• “Uh this article reminds me of the people on ifomercials that need help doing the most mundane things, like opening a cabinet door and having everything fall out of it.”

      HAHaha, thank you for my morning laugh! I was thinking the same thing. Just keep your apps small. I like how @Value keeps things clean in the code.

      “You will end-up with doing a full text search on your project to find out where a single key is used”

      So? I do that anyway for many things, it’s quick and simple.

  6. This is called the Service Locator Pattern. If you put all your configuration in a Service class, then all of your classes will depend on the configuration class. Breaks modularization.

  7. I get what you are saying here. However, a class or method should only have access to values it absolutely needs in order to perform what it is supposed to do. If you inject a comprehensive Configuration object, then you also provide the method with means to access values it should not in reality be using. This complicates testing, because it is less clear what configuration values are required to run a specific test.

    I like @Value because it makes a method more concise as far as identifying what it needs in order to run. It makes refactoring more difficult because you have to do some full text searching on your source code, but this is less important in my oppinion. You often need to do this anyway, with class references in xml files for example.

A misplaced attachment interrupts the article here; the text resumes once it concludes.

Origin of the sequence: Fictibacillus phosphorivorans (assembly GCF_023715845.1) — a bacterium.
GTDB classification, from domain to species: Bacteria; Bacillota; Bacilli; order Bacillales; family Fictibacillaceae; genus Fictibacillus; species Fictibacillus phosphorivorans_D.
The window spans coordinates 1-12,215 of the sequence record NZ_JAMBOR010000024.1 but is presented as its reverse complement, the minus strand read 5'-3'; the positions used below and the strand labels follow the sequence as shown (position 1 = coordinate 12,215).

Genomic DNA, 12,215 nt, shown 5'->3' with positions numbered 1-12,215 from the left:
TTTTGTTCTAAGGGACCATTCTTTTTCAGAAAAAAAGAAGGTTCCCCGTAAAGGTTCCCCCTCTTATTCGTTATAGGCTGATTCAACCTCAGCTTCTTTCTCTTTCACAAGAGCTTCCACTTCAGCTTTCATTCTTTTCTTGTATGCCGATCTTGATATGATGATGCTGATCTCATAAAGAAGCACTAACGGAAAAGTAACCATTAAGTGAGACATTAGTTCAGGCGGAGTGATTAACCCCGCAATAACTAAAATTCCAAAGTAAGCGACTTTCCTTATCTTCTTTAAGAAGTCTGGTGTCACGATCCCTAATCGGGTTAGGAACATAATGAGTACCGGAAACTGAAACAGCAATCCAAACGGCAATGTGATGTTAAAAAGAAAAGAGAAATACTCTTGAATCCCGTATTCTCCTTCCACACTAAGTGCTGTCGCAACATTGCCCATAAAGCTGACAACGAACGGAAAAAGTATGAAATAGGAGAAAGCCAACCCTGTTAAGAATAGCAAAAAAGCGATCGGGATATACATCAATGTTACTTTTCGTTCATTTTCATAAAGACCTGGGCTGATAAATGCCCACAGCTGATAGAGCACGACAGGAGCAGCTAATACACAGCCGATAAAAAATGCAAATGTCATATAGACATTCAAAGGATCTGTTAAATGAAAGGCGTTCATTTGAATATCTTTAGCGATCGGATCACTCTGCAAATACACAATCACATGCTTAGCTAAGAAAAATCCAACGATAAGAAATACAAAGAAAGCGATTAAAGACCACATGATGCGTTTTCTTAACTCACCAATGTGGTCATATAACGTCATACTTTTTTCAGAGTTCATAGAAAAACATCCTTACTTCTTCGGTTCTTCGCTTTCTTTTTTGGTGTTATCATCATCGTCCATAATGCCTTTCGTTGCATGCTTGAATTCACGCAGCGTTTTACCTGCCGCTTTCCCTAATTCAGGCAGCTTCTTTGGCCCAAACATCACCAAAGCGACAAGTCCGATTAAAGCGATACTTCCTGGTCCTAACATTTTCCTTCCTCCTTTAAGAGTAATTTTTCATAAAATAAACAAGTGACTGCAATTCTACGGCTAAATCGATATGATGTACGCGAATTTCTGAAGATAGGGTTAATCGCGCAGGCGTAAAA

Others may disagree, just sharing my view on this 🙂

  8. Hi,
    Thanks for the article, however i’m -1 on this. it’s tempting at first, but imagine if someone did

    int myConfig = configService.getMyConfig();

    then you’d like to use @RefreshScope and get a new value for this property.
    You’ve to ensure that these properties are never saved and always get from the serviceConfig. that’s much harder task imho


  9. Good point. It is always a good design to have all the properties in one class and it to get the value.

  10. This is over-engineering at its best. Your argument against find and replace is silly. Changing property names across multiple files is simple using any IDE or text editor.

  11. The problem is that @ConfigurationProperties doesn’t support default values, and sometimes your only recourse is to use @Value (ie. @Value (“${}:42}

    I still keep these all in a single Config class and agree about encapsulating configuration.

    • You can just initialise a variable to a default value: